Well, I took Tru-dog in yesterday. My heart is broken in ways it has never been before. I miss my dog. I know I did the right thing but it doesn’t make it any easier. It still hurts like nothing else.
Everything went well at the vet. No complications, other than I was trying to get Truman’s paw prints with an ink pad and paper with little success. Thankfully, they offer a ceramic paw print that I graciously took advantage of. It should be ready for pick up today. I’ll take that to my tattoo artist to have the paw print placed over my heart.
In the room, the veterinary clinic had set up a large blanket with a padded blanket on top of it. This is where I laid with my dog before, during, and after. They shaved a place on one of his back legs to find a vein then injected the fluid. I took the hair with me. I was holding Truman’s head in my lap, looking into his eyes, petting his head, rubbing his ears, when the vet started to apply pressure to the plunger. There was a moment of uncertainty in Truman’s eyes and I leaned over, kissed his head, and said, “You’re ok. Just let go. I love you.” He closed his eyes. “Thank you, my Tru-dog. You have really been the best dog ever in the whole wide world.”
I laid on the floor with him, hugging and petting Truman, for about 15 minutes after he was gone and just cried from my soul. Still crying, I sat up and massaged his body and shook his tail one last time, something I used to do with him all the time. Leaving was incredibly difficult.
As I was walking out the door that leads to the parking lot, I glanced back at him. It was so…surreal. There was my dog, laying calmly on the floor, as I was leaving. My dog but not my dog. In some ways, I have admit, it felt as if I was abandoning him by leaving. I know he was gone but I could still see him. He had licked my face less than half an hour ago.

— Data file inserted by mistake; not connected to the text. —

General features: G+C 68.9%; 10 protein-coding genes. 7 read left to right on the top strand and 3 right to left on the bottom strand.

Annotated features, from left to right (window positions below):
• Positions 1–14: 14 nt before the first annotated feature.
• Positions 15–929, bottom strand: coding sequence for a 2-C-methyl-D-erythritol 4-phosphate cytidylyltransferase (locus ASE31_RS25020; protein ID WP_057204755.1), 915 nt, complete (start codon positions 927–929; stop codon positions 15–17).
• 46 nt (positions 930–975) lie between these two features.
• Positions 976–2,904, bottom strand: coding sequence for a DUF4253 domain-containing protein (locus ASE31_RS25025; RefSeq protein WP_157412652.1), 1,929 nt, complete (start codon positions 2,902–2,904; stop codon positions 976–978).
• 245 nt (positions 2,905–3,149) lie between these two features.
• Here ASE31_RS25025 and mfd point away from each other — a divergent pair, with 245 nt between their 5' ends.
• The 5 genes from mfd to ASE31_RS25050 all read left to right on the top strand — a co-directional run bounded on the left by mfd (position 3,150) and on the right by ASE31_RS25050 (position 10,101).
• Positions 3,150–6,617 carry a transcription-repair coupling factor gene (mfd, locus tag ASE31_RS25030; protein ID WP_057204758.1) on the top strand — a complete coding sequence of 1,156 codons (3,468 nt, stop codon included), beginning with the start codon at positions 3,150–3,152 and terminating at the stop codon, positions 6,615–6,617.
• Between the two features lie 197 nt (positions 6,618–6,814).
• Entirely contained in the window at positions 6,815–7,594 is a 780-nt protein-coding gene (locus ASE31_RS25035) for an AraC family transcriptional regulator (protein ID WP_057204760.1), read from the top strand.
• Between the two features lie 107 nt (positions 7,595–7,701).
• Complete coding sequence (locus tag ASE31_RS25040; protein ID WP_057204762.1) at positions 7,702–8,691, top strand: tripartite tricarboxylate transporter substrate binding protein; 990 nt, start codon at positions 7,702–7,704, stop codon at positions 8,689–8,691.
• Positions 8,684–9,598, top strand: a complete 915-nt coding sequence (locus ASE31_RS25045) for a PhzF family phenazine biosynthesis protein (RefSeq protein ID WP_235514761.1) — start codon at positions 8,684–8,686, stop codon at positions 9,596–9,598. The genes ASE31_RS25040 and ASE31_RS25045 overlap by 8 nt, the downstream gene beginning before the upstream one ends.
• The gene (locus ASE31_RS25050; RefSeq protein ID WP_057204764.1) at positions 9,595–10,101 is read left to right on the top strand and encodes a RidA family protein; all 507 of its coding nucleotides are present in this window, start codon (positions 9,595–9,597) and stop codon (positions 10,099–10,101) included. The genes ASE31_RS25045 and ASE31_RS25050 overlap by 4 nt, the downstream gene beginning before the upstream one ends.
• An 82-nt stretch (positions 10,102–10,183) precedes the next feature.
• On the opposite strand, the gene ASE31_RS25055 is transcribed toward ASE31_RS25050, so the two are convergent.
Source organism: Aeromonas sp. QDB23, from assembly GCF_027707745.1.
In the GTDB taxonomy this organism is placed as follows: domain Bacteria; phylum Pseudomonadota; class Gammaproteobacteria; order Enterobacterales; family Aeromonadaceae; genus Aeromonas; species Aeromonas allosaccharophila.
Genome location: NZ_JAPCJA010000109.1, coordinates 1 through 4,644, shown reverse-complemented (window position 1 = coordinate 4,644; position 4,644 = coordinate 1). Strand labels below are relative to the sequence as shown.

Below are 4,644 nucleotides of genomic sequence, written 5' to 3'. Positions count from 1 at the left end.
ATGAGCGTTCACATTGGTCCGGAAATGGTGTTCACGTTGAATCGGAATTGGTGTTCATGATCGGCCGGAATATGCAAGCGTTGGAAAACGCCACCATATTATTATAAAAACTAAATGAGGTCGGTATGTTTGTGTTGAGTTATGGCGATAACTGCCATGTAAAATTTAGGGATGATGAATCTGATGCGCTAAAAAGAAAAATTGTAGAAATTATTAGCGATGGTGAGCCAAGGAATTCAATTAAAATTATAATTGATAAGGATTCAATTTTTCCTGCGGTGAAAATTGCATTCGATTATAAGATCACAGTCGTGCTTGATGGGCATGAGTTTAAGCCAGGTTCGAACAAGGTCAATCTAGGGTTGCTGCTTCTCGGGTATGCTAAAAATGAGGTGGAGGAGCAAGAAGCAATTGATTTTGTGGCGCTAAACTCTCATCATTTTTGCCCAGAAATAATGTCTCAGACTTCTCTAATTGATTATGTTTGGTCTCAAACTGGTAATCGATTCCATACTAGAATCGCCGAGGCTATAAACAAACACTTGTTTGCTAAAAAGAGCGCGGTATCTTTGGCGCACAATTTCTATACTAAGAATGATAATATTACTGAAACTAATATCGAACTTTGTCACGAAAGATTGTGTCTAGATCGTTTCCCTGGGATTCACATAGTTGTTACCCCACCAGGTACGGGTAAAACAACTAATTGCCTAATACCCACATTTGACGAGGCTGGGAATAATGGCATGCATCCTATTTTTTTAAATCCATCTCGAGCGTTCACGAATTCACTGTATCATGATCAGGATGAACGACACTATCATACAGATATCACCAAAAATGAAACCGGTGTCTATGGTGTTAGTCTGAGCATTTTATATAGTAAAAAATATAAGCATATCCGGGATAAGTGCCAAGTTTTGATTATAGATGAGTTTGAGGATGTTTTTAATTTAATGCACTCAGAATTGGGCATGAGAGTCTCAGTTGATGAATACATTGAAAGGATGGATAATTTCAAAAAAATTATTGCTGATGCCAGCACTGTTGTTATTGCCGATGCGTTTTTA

Today, it feels so empty at home. Sure, there are the three other dogs, but they are not my Tru-dog. Enzo wanders around the yard every now and again, sniffing, goes over to one of Truman’s spots that he always liked to lay in, sniffs, then goes and lays down inside with a loud sigh. How does one explain the absence of a pack member to a dog? Time, I guess.
My heart, on the other hand, feels like a three hundred pound brick in my chest. My soul feels damaged. It doesn’t help that the second I felt him leave, my first thought was ‘I’ve changed my mind,’ followed by ‘too late.’ I know I couldn’t let him stay but nothing inside of me was ready to let go of him. I know I will stop crying and be able to breathe, again, eventually.
Whenever I have had someone I love die, at least in my adult life, I have bought a candle in a color that makes me think of them. I then etch their name, birth date, and death date on the candle, anoint it with oils I feel appropriate, then light it and let it burn until it is done, never blowing it out. Truman was always the color blue. I used sandalwood, clary sage, and lavender oils on the candle. Now, to get used to the void that is left by his absence.
Safe travel’s, my dog. Thank you for everything. I love you. You have forever changed me.